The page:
From the park's website:
Located on four acres in Point Pleasant, West Virginia, Tu-Endie-Wei State Park is home to an 84-foot granite monument commemorating the frontiersmen who fought and died in the 1774 Battle of Point Pleasant. The monument was erected in 1909, and rests where the Kanawha and Ohio Rivers meet. The name Tu-Endie-Wei is a Wyandotte word meaning "point between two waters."
Two members of the Southeast Ohio Radio Adventure Team succeeded in performing a valid activation of Tu-Endie-Wei State Park, K-1823, in West Virginia as part of the the Parks on the Air (POTA; link) program. Eric McFadden, WD8RIF, and Miles McFadden, KD8NKC, visited Tu-Endie-Wei State Park on their way home from the MOVARC Gallipolis Hamfest on a brisk and windy late-winter day.
The pair arrived at Tu-Endie-Wei State Park at about 1430 UTC to discover that the 1796 Mansion House Museum was still closed for winter. They explored the small park while Eric took photos. Eric had planned to set up in the corner of the park nearest the confluence of the Ohio and Kanawha Rivers but the cold wind prompted him to instead set up on the front porch of the Mansion House, something that probably wouldn't have been possible had the Museum been open. Eric chose to use his N2CX-inspired 20/30/40m wire vertical supported on his 20' Black Widow telescoping pole. Eric and Miles deployed the antenna and four radials on the lawn in front of the Mansion House and Eric fed the antenna with 25' of RG-58 coax. Eric was on the air by 1455 UTC.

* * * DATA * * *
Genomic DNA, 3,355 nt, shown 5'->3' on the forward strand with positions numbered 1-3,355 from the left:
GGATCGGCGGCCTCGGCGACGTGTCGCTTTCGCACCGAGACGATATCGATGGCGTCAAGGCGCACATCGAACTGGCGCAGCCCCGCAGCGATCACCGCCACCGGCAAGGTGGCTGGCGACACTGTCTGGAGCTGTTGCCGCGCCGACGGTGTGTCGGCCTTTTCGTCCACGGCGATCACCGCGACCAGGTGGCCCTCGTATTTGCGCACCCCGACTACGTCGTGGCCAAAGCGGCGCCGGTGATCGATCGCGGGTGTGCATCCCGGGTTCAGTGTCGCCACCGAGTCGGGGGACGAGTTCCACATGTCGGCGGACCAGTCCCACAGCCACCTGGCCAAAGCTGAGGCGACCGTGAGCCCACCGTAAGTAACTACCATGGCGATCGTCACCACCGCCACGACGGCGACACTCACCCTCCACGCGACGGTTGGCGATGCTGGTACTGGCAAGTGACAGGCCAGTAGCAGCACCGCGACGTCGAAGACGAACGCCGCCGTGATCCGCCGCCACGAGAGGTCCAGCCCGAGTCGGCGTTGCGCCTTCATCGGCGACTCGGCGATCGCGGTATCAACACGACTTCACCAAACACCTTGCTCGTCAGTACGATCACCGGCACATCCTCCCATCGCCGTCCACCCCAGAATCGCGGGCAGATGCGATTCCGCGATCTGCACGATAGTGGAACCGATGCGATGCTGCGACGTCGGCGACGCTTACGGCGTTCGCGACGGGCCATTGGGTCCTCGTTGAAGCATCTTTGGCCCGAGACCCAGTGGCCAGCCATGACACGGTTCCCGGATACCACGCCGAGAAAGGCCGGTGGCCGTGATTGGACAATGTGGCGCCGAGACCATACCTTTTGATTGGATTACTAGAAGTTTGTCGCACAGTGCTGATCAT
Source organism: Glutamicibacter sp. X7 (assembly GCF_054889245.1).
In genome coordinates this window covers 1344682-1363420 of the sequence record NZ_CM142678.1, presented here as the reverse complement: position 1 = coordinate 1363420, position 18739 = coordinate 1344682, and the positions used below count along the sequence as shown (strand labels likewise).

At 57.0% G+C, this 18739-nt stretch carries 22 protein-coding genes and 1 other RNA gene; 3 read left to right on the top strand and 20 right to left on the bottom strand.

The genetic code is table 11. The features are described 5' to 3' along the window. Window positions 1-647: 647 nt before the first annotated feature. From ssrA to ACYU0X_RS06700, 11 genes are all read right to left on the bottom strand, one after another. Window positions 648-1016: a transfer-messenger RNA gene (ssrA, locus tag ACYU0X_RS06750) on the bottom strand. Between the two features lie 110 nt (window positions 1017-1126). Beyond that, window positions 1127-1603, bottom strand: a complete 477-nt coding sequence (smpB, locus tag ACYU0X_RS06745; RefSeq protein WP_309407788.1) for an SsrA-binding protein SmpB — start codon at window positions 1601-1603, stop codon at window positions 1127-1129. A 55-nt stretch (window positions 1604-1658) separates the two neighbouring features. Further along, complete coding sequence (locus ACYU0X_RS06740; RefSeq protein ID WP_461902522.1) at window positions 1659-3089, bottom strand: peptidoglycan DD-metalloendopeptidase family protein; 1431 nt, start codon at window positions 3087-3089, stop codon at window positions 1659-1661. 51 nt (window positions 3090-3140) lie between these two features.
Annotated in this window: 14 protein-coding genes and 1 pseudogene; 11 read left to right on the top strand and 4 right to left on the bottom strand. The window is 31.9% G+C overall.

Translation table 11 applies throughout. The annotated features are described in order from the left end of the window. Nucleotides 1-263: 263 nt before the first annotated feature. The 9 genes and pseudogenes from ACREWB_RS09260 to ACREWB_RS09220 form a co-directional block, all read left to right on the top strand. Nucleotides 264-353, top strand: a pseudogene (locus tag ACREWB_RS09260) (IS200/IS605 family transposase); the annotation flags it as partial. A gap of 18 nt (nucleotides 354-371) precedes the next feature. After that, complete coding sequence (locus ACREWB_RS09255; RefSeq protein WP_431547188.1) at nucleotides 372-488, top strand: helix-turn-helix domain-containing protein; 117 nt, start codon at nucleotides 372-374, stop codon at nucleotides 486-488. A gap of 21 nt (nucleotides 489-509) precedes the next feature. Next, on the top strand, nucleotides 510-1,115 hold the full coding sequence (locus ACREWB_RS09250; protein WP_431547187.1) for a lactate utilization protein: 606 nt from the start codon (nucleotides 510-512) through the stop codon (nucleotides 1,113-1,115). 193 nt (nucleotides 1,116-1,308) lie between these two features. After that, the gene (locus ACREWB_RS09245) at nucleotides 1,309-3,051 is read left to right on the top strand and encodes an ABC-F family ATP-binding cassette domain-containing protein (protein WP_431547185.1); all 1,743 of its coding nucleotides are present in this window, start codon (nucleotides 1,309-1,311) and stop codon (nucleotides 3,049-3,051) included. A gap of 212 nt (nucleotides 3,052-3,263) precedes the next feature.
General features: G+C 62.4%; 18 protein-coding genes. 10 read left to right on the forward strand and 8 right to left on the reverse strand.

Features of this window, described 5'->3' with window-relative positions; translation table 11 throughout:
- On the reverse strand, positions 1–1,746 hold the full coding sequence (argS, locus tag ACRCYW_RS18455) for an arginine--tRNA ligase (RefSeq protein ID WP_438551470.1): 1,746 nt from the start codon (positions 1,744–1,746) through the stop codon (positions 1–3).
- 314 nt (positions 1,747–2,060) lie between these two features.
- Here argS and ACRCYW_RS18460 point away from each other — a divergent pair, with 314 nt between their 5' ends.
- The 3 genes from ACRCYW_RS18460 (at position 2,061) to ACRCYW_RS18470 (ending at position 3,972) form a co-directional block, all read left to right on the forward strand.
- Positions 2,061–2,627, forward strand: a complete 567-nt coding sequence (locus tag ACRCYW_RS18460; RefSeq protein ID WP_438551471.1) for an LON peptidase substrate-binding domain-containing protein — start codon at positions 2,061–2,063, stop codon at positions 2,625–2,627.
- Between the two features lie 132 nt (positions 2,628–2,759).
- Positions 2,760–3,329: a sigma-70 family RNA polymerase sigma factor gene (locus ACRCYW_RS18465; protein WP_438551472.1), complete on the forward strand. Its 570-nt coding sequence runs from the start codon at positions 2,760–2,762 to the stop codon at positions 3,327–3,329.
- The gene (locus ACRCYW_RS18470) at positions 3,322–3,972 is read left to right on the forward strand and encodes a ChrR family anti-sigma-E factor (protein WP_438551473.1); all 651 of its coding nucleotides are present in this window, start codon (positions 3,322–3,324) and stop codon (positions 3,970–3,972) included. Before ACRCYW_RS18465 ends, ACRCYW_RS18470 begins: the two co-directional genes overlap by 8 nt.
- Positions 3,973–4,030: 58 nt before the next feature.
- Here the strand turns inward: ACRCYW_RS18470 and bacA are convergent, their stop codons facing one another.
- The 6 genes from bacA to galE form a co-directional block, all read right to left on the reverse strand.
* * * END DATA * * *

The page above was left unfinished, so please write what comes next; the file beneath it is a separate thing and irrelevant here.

Propagation was rough. Over about a 75-minute period, Eric managed just eleven QSOs on 40m, 30m, and 20m, including one Virginia QSO Party QSO and two undetermined contest QSOs. Received signals were almost without exception extremely weak and the signal reports Eric received indicated he wasn't being heard well, either. Eric gave several signal reports of 339 and even received a report of 229. Fortunately, the low noise-floor at the park allowed QSOs to be made despite the weak signals.
After discovering a few weeks prior that the coax Eric had taken to Florida was intermittent, Eric had chosen to use the N2CX-inspired vertical for this activation to determine if the problems he had had with the antenna in Florida were gone with a replacement feedline. The vertical showed good stable SWR matches on all three bands with the new feedline, the worst match being about 2:1 on 40m. Eric is now confident that the problems he encountered in Florida with this antenna had been because of his feedline, not because of the antenna itself.
Eric also submitted his log to the World Wide Flora and Fauna in Amateur Radio (WWFF; link) program although his eleven QSOs were not sufficient to achieve a valid activation within the program which requires 44 QSOs be made. However, the WWFF program allows these 44 QSOs be made over any number of visits so a valid activation within WWFF is still possible if subsequent visits to the park are made.
All Eric's QSOs were made at the 5-watt level. Miles did not operate but helped with set-up and tear-down and helped with activation photography.